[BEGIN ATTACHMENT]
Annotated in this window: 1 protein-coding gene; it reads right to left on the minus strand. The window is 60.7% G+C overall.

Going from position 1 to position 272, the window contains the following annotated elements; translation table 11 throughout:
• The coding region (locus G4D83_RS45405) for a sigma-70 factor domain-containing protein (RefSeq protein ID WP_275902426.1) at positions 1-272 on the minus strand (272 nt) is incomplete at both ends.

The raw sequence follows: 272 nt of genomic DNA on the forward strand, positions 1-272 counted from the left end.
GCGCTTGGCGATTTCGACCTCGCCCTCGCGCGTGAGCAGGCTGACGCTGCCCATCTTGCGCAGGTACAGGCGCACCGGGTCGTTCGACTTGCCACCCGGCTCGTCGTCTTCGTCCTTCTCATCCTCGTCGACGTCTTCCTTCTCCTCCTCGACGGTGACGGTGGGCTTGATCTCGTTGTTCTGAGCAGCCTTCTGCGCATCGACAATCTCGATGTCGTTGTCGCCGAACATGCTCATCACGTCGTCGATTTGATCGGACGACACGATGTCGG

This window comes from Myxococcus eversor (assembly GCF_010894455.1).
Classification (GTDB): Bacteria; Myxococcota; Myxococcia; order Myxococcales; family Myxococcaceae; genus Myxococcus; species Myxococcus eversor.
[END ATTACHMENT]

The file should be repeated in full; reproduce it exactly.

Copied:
Annotated in this window: 1 protein-coding gene; it reads right to left on the minus strand. The window is 60.7% G+C overall.

Going from position 1 to position 272, the window contains the following annotated elements; translation table 11 throughout:
• The coding region (locus G4D83_RS45405) for a sigma-70 factor domain-containing protein (RefSeq protein ID WP_275902426.1) at positions 1-272 on the minus strand (272 nt) is incomplete at both ends.

The raw sequence follows: 272 nt of genomic DNA on the forward strand, positions 1-272 counted from the left end.
GCGCTTGGCGATTTCGACCTCGCCCTCGCGCGTGAGCAGGCTGACGCTGCCCATCTTGCGCAGGTACAGGCGCACCGGGTCGTTCGACTTGCCACCCGGCTCGTCGTCTTCGTCCTTCTCATCCTCGTCGACGTCTTCCTTCTCCTCCTCGACGGTGACGGTGGGCTTGATCTCGTTGTTCTGAGCAGCCTTCTGCGCATCGACAATCTCGATGTCGTTGTCGCCGAACATGCTCATCACGTCGTCGATTTGATCGGACGACACGATGTCGG

This window comes from Myxococcus eversor (assembly GCF_010894455.1).
Classification (GTDB): Bacteria; Myxococcota; Myxococcia; order Myxococcales; family Myxococcaceae; genus Myxococcus; species Myxococcus eversor.